But perhaps the most troubling thing is that these tragic scenes in Haiti are not unusual.In dozens of places around the world, unregulated orphanages have become a boom business trading off Western guilt.In Bali, the number of orphanages has doubled in less than a decade, despite two-thirds of the children having parents.
As a child welfare expert who has worked amid bullets and bombs in some of the world’s toughest war zones, Jennifer Morgan is not someone easily shaken.
But even she admits she was shocked by some of the orphanages she visited recently in Haiti.‘Outside it is a sunny day.
Some are then forced to work from dawn to dusk on building sites, making jewellery or selling street food. A boy can't hide his horror as he sits among the rubble after the Haiti earthquake.
Orphanages in disaster zones, such as Haiti's capital, Port-au-Prince, are abusing, buying and even renting children from their parents to fleece gullible Westerners Brenton Whittaker, founder of local charity Bali Kids, says the worst directors – who live in large houses and educate their own children abroad – sell on all donated goods, even medicines. ‘They run these orphanages as a business, spending as little as possible on food, health and education for the kids in order to make the most profits.’In Sri Lanka, another popular tourist destination, a study found that 92 per cent of children in orphanages had one or both parents living.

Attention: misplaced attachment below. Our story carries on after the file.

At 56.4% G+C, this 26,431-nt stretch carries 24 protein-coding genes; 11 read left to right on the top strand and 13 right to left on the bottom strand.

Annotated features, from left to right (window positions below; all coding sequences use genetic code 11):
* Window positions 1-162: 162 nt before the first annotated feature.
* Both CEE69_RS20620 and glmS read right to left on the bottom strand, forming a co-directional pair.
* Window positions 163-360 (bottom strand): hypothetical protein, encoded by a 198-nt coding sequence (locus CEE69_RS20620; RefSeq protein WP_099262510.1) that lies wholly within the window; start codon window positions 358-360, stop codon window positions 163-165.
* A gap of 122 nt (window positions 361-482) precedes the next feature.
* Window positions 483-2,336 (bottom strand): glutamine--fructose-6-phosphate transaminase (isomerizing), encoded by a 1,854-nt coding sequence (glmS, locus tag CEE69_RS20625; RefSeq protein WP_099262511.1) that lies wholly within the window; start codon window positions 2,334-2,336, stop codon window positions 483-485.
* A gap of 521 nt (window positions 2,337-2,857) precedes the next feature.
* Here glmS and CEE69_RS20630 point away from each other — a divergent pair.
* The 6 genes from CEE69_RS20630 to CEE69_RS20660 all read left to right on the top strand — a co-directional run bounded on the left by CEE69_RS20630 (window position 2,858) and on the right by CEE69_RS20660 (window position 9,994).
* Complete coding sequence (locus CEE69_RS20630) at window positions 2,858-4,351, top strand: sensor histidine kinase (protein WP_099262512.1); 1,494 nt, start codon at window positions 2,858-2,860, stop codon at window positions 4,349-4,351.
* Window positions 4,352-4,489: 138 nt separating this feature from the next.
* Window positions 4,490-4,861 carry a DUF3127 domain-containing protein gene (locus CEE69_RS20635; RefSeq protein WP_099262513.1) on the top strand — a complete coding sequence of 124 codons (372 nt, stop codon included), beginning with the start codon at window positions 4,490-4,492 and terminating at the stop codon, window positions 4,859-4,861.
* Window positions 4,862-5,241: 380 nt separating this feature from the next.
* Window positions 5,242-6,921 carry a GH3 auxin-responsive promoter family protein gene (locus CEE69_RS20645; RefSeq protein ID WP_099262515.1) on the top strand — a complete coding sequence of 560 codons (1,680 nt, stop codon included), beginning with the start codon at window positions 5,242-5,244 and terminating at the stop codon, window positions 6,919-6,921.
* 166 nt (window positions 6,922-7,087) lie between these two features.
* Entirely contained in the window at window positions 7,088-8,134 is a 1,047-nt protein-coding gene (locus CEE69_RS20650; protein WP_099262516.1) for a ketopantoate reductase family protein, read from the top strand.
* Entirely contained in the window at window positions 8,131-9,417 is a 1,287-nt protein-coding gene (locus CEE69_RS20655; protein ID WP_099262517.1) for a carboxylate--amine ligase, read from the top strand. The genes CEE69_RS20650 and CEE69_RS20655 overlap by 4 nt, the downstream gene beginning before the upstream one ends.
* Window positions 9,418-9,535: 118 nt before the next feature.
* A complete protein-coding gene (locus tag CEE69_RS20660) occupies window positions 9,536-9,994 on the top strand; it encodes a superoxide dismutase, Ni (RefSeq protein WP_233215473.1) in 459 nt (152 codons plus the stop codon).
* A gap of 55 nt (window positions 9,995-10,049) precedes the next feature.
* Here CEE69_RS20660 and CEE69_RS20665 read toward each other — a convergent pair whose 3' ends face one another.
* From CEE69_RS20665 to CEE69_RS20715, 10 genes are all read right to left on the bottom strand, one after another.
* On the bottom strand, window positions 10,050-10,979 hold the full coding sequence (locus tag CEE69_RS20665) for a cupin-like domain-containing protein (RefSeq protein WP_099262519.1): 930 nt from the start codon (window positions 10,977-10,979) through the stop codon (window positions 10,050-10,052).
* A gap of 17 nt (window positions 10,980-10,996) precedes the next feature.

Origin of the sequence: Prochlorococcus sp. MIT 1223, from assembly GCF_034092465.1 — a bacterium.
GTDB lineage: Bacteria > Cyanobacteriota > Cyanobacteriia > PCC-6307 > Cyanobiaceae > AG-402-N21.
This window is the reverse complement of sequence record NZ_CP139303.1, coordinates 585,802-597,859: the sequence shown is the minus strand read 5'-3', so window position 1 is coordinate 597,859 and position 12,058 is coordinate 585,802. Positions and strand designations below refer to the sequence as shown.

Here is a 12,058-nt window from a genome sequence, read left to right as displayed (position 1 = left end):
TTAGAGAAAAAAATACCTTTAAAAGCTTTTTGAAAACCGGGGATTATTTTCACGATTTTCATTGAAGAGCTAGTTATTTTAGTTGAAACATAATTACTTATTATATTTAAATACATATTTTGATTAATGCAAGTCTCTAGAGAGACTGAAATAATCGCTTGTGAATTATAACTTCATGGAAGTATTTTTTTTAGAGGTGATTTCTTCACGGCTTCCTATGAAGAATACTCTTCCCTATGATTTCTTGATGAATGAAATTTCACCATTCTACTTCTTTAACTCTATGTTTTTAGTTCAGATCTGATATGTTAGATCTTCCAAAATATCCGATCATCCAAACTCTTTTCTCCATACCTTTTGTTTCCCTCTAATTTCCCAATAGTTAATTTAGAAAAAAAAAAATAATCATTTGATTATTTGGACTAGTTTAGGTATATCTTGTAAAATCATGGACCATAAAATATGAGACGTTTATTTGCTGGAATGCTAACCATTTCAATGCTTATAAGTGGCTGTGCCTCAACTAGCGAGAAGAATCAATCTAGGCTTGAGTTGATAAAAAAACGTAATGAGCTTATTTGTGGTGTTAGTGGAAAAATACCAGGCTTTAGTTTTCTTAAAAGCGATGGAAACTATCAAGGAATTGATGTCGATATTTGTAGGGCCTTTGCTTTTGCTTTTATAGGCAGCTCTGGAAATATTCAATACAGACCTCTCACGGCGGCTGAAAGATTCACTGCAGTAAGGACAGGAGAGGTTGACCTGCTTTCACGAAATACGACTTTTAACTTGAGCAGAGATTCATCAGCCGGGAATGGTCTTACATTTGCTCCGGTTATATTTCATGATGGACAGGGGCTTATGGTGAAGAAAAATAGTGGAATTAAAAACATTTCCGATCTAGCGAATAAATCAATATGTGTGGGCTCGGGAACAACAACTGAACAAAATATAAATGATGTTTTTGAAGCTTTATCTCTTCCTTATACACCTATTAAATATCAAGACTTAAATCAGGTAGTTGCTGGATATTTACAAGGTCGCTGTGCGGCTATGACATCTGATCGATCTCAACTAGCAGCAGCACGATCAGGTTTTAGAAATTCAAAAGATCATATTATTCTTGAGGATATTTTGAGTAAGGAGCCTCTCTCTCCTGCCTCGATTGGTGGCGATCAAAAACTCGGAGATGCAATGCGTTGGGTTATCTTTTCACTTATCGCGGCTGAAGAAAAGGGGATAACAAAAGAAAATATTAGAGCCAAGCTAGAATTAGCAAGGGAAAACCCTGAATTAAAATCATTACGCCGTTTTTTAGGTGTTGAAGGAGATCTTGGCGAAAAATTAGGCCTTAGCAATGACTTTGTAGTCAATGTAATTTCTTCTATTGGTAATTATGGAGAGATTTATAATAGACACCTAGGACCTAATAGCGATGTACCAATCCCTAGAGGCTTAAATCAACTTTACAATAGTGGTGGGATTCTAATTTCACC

Our desire to help is backfiring in the most dreadful fashion.